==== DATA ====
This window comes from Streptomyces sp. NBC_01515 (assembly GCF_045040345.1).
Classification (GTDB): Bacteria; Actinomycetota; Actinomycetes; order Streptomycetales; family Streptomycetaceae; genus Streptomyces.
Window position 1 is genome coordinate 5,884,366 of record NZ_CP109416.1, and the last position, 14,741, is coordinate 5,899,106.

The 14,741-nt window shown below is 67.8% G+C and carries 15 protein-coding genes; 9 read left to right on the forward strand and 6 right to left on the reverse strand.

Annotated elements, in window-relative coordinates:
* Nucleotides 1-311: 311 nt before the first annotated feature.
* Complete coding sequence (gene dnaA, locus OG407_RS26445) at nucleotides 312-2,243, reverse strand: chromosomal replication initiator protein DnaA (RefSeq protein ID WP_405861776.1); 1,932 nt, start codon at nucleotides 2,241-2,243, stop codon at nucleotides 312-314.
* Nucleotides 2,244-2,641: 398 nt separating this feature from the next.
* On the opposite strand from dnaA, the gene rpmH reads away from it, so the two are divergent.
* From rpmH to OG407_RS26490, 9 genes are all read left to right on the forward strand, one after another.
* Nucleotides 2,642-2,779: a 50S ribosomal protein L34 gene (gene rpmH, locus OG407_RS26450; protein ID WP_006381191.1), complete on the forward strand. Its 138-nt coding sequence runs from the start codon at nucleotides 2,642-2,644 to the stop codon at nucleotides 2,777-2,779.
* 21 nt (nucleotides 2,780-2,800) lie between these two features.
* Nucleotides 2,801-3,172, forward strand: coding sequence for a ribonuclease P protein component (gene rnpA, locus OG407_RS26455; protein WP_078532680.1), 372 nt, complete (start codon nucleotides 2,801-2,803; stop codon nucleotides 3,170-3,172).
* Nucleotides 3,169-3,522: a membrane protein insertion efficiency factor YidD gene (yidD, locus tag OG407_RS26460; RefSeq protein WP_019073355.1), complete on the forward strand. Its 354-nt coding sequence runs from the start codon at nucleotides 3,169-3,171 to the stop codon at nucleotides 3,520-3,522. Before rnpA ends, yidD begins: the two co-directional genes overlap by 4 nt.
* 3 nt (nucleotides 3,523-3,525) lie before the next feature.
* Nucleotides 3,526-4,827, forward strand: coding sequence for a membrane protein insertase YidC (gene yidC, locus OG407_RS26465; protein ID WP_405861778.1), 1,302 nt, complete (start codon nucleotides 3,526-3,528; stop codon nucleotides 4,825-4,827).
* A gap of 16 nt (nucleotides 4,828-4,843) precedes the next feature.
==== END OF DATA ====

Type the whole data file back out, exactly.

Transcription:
This window comes from Streptomyces sp. NBC_01515 (assembly GCF_045040345.1).
Classification (GTDB): Bacteria; Actinomycetota; Actinomycetes; order Streptomycetales; family Streptomycetaceae; genus Streptomyces.
Window position 1 is genome coordinate 5,884,366 of record NZ_CP109416.1, and the last position, 14,741, is coordinate 5,899,106.

The 14,741-nt window shown below is 67.8% G+C and carries 15 protein-coding genes; 9 read left to right on the forward strand and 6 right to left on the reverse strand.

Annotated elements, in window-relative coordinates:
* Nucleotides 1-311: 311 nt before the first annotated feature.
* Complete coding sequence (gene dnaA, locus OG407_RS26445) at nucleotides 312-2,243, reverse strand: chromosomal replication initiator protein DnaA (RefSeq protein ID WP_405861776.1); 1,932 nt, start codon at nucleotides 2,241-2,243, stop codon at nucleotides 312-314.
* Nucleotides 2,244-2,641: 398 nt separating this feature from the next.
* On the opposite strand from dnaA, the gene rpmH reads away from it, so the two are divergent.
* From rpmH to OG407_RS26490, 9 genes are all read left to right on the forward strand, one after another.
* Nucleotides 2,642-2,779: a 50S ribosomal protein L34 gene (gene rpmH, locus OG407_RS26450; protein ID WP_006381191.1), complete on the forward strand. Its 138-nt coding sequence runs from the start codon at nucleotides 2,642-2,644 to the stop codon at nucleotides 2,777-2,779.
* 21 nt (nucleotides 2,780-2,800) lie between these two features.
* Nucleotides 2,801-3,172, forward strand: coding sequence for a ribonuclease P protein component (gene rnpA, locus OG407_RS26455; protein WP_078532680.1), 372 nt, complete (start codon nucleotides 2,801-2,803; stop codon nucleotides 3,170-3,172).
* Nucleotides 3,169-3,522: a membrane protein insertion efficiency factor YidD gene (yidD, locus tag OG407_RS26460; RefSeq protein WP_019073355.1), complete on the forward strand. Its 354-nt coding sequence runs from the start codon at nucleotides 3,169-3,171 to the stop codon at nucleotides 3,520-3,522. Before rnpA ends, yidD begins: the two co-directional genes overlap by 4 nt.
* 3 nt (nucleotides 3,523-3,525) lie before the next feature.
* Nucleotides 3,526-4,827, forward strand: coding sequence for a membrane protein insertase YidC (gene yidC, locus OG407_RS26465; protein ID WP_405861778.1), 1,302 nt, complete (start codon nucleotides 3,526-3,528; stop codon nucleotides 4,825-4,827).
* A gap of 16 nt (nucleotides 4,828-4,843) precedes the next feature.